COVID-19 Work Refusal: What To Do If An Employee Refuses To Go Back To Work

In COVID-19 Information Hub by Coolidge Wall

As non-essential Ohio businesses begin to reopen, some employees may not be eager to return. This could be due to lingering safety concerns about COVID-19 and/or because employees may be receiving an extra $600 a week in the form of unemployment benefits from the federal government. This $600 benefit is often in addition to whatever state unemployment benefits the employee receives, even if that results in the employee making more by staying at home than by returning to work.

So, what can you do when you ask employees to come back to work and they refuse? First, it is important to discuss with these employees their reasons for not wanting to return to work. Then, it is critical to document the details of this discussion. If COVID-19 safety concerns are the issue, determine whether reasonable accommodations (such as allowing the employees to work from home or providing them with personal protective equipment) can be made before the employees are required to return to work. If, instead, the concern is that the employees do not want to give up their unemployment benefits, this should be documented. Documentation of a refusal to return to work may also assist employers who received a Paycheck Protection Program loan when they seek loan forgiveness. Additionally, good documentation of a refusal to work may be useful if the employees apply for Emergency Paid Sick Leave under the Families First Coronavirus Response Act.

In dealing with employees who don’t want to return to work for economic reasons, an employer may want to consider offering increased pay in the form of “hazard pay” to employees to incentivize them to return. Alternatively, an employer may choose to report the employees to the Ohio Department of Job and Family Services (“ODJFS”) if they continue to try to collect unemployment.

Under Ohio law, individuals are prohibited from receiving unemployment benefits if they refuse to accept offers of suitable work, or quit work, without good cause. ODJFS even created a COVID-19 Fraud Page (found here: where employers can “report employees who quit or refuse work when it is available due to COVID-19.”[1] State officials have encouraged such reporting and ODJFS has stated that, “If you have employees who refuse to return to work or quit work, it’s important that you let ODJFS know so we can make accurate eligibility determinations.” Treasury Secretary Mnuchin has also stated that employers should “notify the local unemployment insurance agency because that person will no longer be eligible for unemployment.”[2]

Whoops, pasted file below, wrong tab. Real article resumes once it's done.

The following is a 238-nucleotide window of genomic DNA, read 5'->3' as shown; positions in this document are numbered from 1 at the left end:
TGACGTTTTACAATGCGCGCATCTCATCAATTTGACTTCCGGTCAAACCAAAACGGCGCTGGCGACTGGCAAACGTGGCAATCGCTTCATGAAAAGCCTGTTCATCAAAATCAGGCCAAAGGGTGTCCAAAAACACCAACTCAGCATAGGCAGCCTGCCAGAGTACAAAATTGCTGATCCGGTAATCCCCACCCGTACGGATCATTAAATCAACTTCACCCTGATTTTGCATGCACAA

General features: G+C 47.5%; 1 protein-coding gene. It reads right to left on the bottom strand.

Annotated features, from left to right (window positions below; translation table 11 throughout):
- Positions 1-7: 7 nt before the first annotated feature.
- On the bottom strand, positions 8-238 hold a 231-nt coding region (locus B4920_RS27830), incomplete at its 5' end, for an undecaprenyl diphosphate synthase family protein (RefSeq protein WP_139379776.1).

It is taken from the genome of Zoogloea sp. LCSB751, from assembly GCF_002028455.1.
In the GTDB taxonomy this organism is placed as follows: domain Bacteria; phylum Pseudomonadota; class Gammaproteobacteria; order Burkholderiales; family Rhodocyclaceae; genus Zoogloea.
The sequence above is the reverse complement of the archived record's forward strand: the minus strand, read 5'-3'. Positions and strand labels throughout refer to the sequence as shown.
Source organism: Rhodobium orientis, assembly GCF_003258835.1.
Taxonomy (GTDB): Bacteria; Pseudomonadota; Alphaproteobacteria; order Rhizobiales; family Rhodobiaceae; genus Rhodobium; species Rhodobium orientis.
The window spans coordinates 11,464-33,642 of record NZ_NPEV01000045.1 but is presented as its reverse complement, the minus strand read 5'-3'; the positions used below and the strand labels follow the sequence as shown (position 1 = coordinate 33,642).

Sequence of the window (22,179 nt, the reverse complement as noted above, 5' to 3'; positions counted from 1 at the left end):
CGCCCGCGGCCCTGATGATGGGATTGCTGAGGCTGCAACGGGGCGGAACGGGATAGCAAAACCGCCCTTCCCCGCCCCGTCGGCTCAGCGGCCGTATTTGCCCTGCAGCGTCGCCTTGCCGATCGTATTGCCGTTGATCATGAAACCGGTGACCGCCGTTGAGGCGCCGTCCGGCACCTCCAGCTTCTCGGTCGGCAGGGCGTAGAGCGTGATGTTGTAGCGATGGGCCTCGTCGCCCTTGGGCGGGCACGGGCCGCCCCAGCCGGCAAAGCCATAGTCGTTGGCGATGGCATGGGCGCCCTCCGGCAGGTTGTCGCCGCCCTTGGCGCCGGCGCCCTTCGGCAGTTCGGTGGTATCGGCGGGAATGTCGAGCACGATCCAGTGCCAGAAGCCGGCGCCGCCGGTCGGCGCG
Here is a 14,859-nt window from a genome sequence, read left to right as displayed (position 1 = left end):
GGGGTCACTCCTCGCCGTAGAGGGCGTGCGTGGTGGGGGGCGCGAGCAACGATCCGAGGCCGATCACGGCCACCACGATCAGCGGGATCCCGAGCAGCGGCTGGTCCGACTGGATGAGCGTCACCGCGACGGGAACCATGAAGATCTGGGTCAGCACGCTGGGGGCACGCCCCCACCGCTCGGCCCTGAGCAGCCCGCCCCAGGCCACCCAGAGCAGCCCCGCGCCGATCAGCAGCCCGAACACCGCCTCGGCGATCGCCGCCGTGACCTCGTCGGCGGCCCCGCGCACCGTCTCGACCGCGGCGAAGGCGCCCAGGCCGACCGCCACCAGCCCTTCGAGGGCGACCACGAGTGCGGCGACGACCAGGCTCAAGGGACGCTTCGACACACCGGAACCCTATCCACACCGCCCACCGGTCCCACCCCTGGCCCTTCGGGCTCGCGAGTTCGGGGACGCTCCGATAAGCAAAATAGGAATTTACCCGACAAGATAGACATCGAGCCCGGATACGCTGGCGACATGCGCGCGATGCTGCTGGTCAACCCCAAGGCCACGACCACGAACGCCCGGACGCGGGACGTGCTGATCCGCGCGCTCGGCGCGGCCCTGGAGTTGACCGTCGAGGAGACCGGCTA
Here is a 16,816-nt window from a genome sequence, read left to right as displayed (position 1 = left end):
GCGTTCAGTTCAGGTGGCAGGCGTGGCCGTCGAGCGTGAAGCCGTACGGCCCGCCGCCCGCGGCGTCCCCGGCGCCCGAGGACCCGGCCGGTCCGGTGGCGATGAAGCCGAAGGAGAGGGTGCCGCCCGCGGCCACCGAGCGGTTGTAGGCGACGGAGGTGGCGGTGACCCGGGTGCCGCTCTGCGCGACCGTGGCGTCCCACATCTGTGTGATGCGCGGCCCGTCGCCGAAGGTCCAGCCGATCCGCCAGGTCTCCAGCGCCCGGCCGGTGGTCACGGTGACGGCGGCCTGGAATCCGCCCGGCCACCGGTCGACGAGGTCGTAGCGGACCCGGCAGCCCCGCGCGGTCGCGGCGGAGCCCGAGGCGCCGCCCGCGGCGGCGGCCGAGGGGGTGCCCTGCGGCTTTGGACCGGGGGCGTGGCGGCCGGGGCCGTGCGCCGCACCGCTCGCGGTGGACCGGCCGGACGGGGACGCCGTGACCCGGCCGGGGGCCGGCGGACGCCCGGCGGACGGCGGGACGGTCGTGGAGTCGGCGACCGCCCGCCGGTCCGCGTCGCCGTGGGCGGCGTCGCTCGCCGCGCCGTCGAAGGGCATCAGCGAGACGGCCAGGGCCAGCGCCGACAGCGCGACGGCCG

In order to report fraud, the Ohio form requires detailed information about the employer and the employee. Following such a report, there is usually an administrative review process to determine if the former employees are still eligible for benefits. The process includes written statements from the employees and the employer. The determination is based on whether there is a “good cause” reason for the employees to refuse to return to work.

In the context of a workplace safety contention, ODJFS uses a “reasonable person standard,” meaning it determines if a reasonable person would feel safe returning to work. Thus, employers should ensure that they are complying with the most recent Ohio Health Department guidelines and governmental orders.

Employers are encouraged to consult with professionals to make sure that they are taking the proper steps to document and report a refusal to work and to comply with all safety guidelines and regulations.

[1] As of the time of the posting of this entry, the website page was in the process of being revised for policy reasons but directed employers to report eligibility issues by sending an email to: [email protected]

[2] Joseph Zeballos-Roig, Treasury Secretary Mnuchin said employees who turn down their old jobs can lose unemployment benefits under small business aid program, Business Insider, (last visited May 19, 2020).

Contributing Attorneys:
David P. Pierce
Marc L. Fleischauer
Benjamin A. Mazer

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